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We’re all used to hearing about rescues that help former racehorses find new careers after the track.  In fact, many of those former racehorses find a second career on the polo field!  But what happens to polo ponies when they are older or injured and can no longer stand up to the demands of polo?  Polo is an expensive sport, and many ponies are lucky enough to have owners who are happy to keep them and fund their retirement years.  However, just like racehorses, some truly amazing horses wind up in danger — often merely due to the naivete of their former owners, who thought they had found them an appropriate retirement home.

Some things you may not know about placing your older polo pony:

1.  When you donate your pony to an equestrian program, therapy center or kid’s camp, you typically turn over ownership completely and have no legal rights.  The entity you donated the pony to may choose to sell him to a dealer, even a dealer who specializes in slaughtering horses (a “kill buyer”) the next day!  They are well within their legal rights to do so.  Some programs are great, but some are not, and whether or not they’re part of an Ivy League school means nothing.  I will be blogging in the future about how to find a reputable program for your retiree.

2.  It is a common scam for kill buyers to show up to look at free horses with their child in tow, lying that the horse is for the child to ride.  Your horse will be on a truck to Mexico within the week.  Don’t think women aren’t in the slaughter trade – just this year, a young woman who was assistant trainer at an upscale hunter/jumper barn on the East coast was caught running a slaughter business on the side.  She bragged that she had sent over 100 horses to kill.  News story here.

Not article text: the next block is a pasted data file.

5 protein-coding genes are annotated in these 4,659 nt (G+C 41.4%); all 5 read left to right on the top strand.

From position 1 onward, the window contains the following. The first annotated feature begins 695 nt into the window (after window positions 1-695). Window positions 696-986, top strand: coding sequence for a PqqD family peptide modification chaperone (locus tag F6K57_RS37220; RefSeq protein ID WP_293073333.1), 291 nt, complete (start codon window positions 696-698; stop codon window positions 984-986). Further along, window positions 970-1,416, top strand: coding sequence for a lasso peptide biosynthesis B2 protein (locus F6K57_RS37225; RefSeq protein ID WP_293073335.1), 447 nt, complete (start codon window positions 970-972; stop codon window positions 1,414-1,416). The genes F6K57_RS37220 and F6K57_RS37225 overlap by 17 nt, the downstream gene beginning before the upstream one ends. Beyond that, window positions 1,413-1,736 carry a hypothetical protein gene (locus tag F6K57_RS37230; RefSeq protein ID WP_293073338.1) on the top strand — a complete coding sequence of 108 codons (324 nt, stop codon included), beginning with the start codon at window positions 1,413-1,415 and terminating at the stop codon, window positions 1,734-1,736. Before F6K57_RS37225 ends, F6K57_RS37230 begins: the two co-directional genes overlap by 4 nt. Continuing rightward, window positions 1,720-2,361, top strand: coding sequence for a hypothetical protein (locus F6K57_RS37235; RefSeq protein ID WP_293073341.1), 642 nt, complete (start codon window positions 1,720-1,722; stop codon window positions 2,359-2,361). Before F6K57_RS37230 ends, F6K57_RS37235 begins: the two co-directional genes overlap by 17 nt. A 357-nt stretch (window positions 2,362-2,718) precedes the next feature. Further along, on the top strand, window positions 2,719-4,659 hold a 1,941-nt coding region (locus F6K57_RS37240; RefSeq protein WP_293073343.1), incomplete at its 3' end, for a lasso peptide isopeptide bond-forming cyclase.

3.  You and your pony take good care for granted.  People in polo tend to be much more knowledgeable than the average person, even the average professional horseperson, about areas like conditioning, shoeing, and how to feed an aging Thoroughbred.  You would be shocked at how often a horse who has never had any health problems before will drop weight or become lame in inexperienced hands.   Once the horse is no longer “useful,” he is often at risk.

Now for the good news:  Polo ponies are some of the most marketable aged horses on earth.  Most are safe for anyone to ride.  They jump in the horse trailer, are not fazed by horse show announcers or trail courses, and ride down the road without blinking.  With a little effort and a careful screening progress, we absolutely can place horses who are still serviceably sound in loving homes where they will receive the best of care.  If your horse isn’t sound at all, we can help you find the best retirement option.   We will be taking in a limited number of horses who are truly in need and have no owner who can step up for their care, but we will also provide free assistance to any player with marketing their older ponies and screening potential homes.  In addition, when you’re looking for prospects, look here – we’ll be networking small off-track Thoroughbreds who are at risk and may have a polo career in their future!   E-mail any time with your questions, and we’ll do our best to help.

This year alone, we’ve found quality ponies in kill pens in several states and in the animal shelter after being seized for neglect.  Polo is a small world and there is no excuse for any pony to wind up in such dire straits.  It’s time we took care of our own.  We’re going to start doing just that, and we hope that you’ll join us and support us!

26 year old Juesa, rescued from the Lancaster shelter three weeks ago, would also like me to mention that she is personally accepting donations of cookies.  She likes the peppermint flavor.

Give me cookies!